A. Radiation from medical scans can cause cancer, but the level of exposure considered potentially dangerous appears to be many times greater than the average CT scan. In addition, cancer from medical scans takes decades to develop, which makes it less of a concern for men being screened for lung cancer, which is currently only recommended for current or former smokers ages 55 and older. Radiation from CT scans is a bigger concern for children and young adults, who have more time to develop cancer after exposure to medical x-rays.

Should you be tested for weak bones?

Image: Thinkstock

Men also get osteoporosis—but consider your risk factors before deciding to have a bone-strength test.

Men's and women's bodies differ in plenty of ways, but we all have bones, and with aging they may lose some of their strength and leave us more vulnerable to dangerous fractures of the hip or spine. Osteoporosis is not exclusively a women's health issue.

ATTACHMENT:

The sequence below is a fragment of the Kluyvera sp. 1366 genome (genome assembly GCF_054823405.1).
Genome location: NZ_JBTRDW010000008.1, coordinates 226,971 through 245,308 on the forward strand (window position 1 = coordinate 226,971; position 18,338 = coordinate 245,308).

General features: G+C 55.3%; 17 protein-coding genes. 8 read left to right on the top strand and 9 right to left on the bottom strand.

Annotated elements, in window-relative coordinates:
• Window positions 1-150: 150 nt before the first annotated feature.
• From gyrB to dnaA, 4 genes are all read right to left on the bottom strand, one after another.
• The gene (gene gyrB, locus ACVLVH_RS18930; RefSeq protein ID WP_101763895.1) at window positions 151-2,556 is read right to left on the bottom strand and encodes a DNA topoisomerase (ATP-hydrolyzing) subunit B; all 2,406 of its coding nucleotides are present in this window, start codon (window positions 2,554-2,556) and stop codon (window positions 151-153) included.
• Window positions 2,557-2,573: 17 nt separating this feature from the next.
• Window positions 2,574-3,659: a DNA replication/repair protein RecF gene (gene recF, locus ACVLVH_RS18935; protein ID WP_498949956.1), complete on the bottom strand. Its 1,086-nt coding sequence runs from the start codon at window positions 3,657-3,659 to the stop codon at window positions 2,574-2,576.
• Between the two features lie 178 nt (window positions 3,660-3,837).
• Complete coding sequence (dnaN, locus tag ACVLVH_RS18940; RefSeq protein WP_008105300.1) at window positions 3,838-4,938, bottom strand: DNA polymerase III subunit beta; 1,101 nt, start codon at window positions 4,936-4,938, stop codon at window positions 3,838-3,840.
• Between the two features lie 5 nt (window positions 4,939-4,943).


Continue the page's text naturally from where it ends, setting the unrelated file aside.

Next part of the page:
Biomarkers for better prostate cancer screening

Biomarkers are "chemicals" that can indicate both normal and abnormal processes in the body. One of the most famous is prostate-specific antigen (PSA). The PSA test, which detects abnormally high blood levels of PSA, has been used for decades to screen for prostate cancer and potentially catch it early.

There are two problems with the PSA test. First, PSA levels can tell you that something is going on with the prostate — but that "something" isn't necessarily cancer. High levels may mean other benign prostate conditions. Second, when high PSA levels do turn out to be the result of prostate cancer, the PSA level alone won't tell you which cancers are aggressive and need treatment, and which are slow-growing and can be managed more conservatively.